(IBT) Countdown To Brexit: ‘Pathway To Deal’ Possible, Boris Johnson, Leo Varadkar Say

(IBT) British Prime Minister Boris Johnson and Irish Taoiseach Leo Varadkar said Thursday they see a “pathway to a possible deal” following three hours of private talks ahead of the Oct. 31 deadline for the United Kingdom to leave the European Union.

Johnson hosted Varadkar at a country house in northwest England after which they issued a joint statement expressing optimism ahead of next week’s EU summit. The other 26 members of the European Council have said they want a deal in writing before Tuesday’s meeting.

The news sent both the pound and euro higher. The pound gained 2 1/2 cents to $1.2455 while the euro added 0.32 cents to $1.1002.

The main sticking point to a Brexit agreement is how to handle the border between the Irish Republic and Northern Ireland. Johnson had rejected the so-called backstop, which essentially would have left Belfast in the EU customs zone.  TOP ARTICLES3/5READ MOREEngland-France, NewZealand-Italy Axed As Typhoon Threatens World Cup

The Guardian reported Downing Street declined to comment on whether Johnson had changed his position.

“Both continue to believe that a deal is in everybody’s interest. They agreed that they could see a pathway to a possible deal,” the joint statement said.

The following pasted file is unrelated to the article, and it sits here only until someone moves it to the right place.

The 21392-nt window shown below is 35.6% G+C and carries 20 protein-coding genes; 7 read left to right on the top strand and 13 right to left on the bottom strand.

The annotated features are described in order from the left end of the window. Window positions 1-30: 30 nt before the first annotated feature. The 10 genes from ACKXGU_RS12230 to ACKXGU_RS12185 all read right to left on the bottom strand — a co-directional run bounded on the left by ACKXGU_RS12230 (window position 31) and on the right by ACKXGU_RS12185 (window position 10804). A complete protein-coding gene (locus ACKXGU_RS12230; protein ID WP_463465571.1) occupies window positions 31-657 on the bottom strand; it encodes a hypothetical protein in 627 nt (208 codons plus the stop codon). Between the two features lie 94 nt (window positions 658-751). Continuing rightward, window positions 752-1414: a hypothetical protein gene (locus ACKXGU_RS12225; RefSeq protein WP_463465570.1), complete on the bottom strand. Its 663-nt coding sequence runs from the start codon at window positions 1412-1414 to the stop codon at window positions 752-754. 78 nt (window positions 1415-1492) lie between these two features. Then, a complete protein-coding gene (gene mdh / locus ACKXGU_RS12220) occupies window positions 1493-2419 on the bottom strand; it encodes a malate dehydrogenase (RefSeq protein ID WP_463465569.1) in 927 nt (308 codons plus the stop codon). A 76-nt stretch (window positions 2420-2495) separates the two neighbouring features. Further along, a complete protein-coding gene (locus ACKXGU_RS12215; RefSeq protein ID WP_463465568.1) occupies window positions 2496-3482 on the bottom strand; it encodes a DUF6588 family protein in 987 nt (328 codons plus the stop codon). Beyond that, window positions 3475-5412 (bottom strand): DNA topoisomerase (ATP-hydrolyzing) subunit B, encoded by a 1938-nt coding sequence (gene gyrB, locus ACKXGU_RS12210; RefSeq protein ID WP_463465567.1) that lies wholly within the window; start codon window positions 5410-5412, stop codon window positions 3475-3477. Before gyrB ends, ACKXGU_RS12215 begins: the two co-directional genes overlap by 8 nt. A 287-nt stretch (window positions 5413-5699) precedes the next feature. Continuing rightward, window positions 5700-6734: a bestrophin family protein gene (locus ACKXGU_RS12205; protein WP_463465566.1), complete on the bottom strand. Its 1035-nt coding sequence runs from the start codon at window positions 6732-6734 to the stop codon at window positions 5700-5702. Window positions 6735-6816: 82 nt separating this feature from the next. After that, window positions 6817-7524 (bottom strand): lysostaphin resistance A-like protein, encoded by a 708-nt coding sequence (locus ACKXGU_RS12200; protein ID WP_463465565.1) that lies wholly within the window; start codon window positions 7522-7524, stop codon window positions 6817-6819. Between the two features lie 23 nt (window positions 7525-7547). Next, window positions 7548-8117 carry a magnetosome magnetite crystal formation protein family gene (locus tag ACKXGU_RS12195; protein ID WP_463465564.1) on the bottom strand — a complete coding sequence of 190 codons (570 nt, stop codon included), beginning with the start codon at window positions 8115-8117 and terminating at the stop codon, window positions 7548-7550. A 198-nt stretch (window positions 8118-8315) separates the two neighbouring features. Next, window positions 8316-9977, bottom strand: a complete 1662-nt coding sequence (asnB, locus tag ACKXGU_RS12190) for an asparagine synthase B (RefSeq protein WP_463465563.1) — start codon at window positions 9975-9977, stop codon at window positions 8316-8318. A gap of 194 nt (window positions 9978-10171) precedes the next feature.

“Their discussion concentrated on the challenges of customs and consent. They also discussed the potential to strengthen bilateral relations, including on Northern Ireland.”

Varadkar told reporters he thinks agreement is possible, and he is convinced both Dublin and London want “an agreement that’s in the interests of Ireland and the U.K., and the EU as a whole.” Varadkar acknowledged there still are issues that need resolution, including a longterm solution for Northern Ireland.

“We had a good discussion looking forward to how relationships might look after Brexit, how we can strengthen co-operation north and south economically and politically, and also between Britain and Ireland,” he said.

EU chief Brexit negotiator Michel Barnier was expected to decide Friday if the two-way talks made enough progress to pave the way for a breakthrough. He is to meet Friday with U.K. Brexit Secretary Stephen Barclay.

A senior EU diplomat told the Financial Times the talks were substantially different from the previous offer made by Johnson, which essentially would have given the Democratic Unionist party veto power over any agreement every four years.

German Chancellor Angela Merkel told a trade union meeting in Nuremberg the U.K. should continue paying pensions and social insurance after Brexit and that visa-free travel should continue.

“We want to minimize the negative effects in both countries, even if there is a disorderly exit,” Merkel told a meeting of the IG Metall union.